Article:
Update 8/6/2013

August 6th, 2013 § 20 comments

IMG_6548Hi all,
I may not be posting much this month. Now that all three of our children are home from camp the house is busy and we are readying for school. Public school here starts the last week of August so we have less than three weeks remaining of lazy summer days. I will make sure to post anything important news-wise.

My tumor markers have not climbed any higher in the last two weeks though they still remain slightly elevated from levels a few months ago. Both of my oncologists feel my current chemo regimen of Aromasin + Afinitor is still working.1 Nonetheless, we would like to see if we can drive the number down further and erase that gain. We are still getting a sense of how much variation is normal with this imprecise test.

Side effects on this Aromasin/Afinitor combo are cumulative in severity, so the longer I am on it, the worse they will become. Currently my major issues are fatigue, immunosuppression (making travel and being in public places risky), mouth and tongue sores, joint pain, muscle aches, skin breakdown, itchy scalp, sun sensitivity, high cholesterol, high triglycerides, increased blood pressure and rapid heart rate. Loss of appetite and associated weight loss are also factors. Yes, I know: to look at me you’d never know all of these plague me. I try not to talk about them too much but they are there.

Because I know many readers will be interested in potential remedies for some of these problems, I should say that I do have all of the treatments I need to deal with these side effects. Some of them are just the way it is, and you have to just adjust if possible. Others like mouth sores and skin/scalp issues can be very successfully treated with topical steroid ointments and liquids (some believe coating the Afinitor pills with food prevents mouth sores but this is actually just a coincidence. It’s not the contact with the mouth that causes the sores, it’s the mechanism of action that does. Blocking the mTOR pathway causes oral mucositis and stomatitis. Starting initially on a smaller dose and working up to the final one does seem to help with the initial outbreak of sores though). Walking helps both the joint pain (despite initial pain) and fatigue, while occasional Ativan helps the blood pressure, heart rate, loss of appetite, and some muscle issues. These are some of a few of the things that my oncologists and I have found to help.

One of my oncologists told me I was “at the precipice” with my side effects; my body could not tolerate a higher dose (currently I take 25 mg of Aromasin and I alternate 5 and 10 mg doses of Afinitor to average 7.5 mg/day). A meeting with my other oncologist today yielded a decision between that I would increase my chemo dose ever-so-slightly to see if I can tolerate it while hopefully get a response.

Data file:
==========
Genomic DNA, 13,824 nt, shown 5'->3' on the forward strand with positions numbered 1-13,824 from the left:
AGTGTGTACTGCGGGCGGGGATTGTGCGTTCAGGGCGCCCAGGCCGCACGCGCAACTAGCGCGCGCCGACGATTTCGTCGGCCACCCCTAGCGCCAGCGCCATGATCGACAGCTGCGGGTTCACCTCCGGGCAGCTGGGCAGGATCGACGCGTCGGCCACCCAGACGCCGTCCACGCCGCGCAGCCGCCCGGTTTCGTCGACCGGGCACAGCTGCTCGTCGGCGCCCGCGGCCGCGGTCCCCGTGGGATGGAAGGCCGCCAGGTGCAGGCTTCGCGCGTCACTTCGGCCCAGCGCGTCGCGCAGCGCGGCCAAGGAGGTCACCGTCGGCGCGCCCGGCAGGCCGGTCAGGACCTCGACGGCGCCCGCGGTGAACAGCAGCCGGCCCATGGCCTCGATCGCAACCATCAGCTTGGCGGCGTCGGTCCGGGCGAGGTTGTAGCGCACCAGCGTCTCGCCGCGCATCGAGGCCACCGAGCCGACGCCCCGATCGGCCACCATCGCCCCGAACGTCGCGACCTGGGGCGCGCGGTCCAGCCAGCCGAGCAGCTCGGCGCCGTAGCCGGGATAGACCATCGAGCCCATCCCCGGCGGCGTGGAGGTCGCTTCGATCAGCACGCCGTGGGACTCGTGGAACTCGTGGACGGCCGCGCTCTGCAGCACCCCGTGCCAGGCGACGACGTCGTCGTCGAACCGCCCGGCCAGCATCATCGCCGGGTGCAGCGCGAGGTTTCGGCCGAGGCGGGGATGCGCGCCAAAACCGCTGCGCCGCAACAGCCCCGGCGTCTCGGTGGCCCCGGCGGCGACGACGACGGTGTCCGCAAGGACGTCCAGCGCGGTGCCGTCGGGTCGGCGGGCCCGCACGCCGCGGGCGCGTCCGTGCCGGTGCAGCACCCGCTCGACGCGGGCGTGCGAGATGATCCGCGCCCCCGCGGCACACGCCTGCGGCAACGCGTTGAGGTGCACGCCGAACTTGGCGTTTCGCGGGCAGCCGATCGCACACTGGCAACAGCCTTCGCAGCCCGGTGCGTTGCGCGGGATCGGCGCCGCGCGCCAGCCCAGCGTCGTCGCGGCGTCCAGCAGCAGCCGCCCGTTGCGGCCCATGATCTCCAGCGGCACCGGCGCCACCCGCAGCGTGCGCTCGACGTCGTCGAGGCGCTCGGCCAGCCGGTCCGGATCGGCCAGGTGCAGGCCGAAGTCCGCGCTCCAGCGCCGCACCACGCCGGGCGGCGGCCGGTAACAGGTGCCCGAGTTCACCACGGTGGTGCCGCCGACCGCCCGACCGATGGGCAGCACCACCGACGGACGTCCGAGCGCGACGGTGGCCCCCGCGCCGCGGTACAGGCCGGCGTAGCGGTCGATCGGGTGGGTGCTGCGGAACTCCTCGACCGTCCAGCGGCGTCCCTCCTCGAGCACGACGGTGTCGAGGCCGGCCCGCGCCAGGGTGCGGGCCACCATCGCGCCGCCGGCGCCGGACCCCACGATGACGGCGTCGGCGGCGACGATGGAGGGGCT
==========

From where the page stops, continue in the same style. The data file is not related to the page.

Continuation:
This type of situation is where the art of oncology comes in. I give a liberal interpretation to the term “art.” I think it’s educated guesswork, creative thinking. The science is the foundation but the application and choices are sometimes educated guesses.

We don’t know if a small increase will affect the tumor markers. It might. It might not. Can my body handle more? That’s an unknown too.

I think of it like the old fashioned scale in the doctor’s office– the one with the weighted bars that you slide left and right until they balance. The nurse gets close to the target, then nudges the bar bit by tiny bit until just the right balance is achieved. This is what we are trying to do: balance quality of life (side effects) with maximum efficacy. Where that line is, we do not know. It varies for each person.

We’ll test again in another week (two weeks since my last one), but it’s unlikely we would see any result that quickly. At least we will see if the markers are continuing to hold steady.

As far as this website, I have many ideas brewing for blogposts soon. Readers have also contributed some great ideas and asked questions that I will do my best to answer.

As always, thank you for the continued support.

  1. these are two pills I take daily. I also continue to receive a monthly injection of Xgeva to strengthen my bones []

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§ 20 Responses to Update 8/6/2013"

  • Michele says:

    Lisa, you inspire me with your strength. That’s all.

  • Pam says:


    Hoping the right balance is very close at hand & you can stay with this treatment for a good while.

  • Gail says:

    I love you, I admire you, I respect you, I look up to you. And I’m always glad to get an update, because I learn so much from them.

  • Diane D'Angelo says:

    Thank you for the update and hugs from CO.

  • Diana (@livyloorose) says:

    Sending good thoughts that this will be the right and sustainable balance.

  • Your strength continues to inspire me as well, Lisa. I hope this chemo combo is the right one for you.

    You must be happy to have your children back home!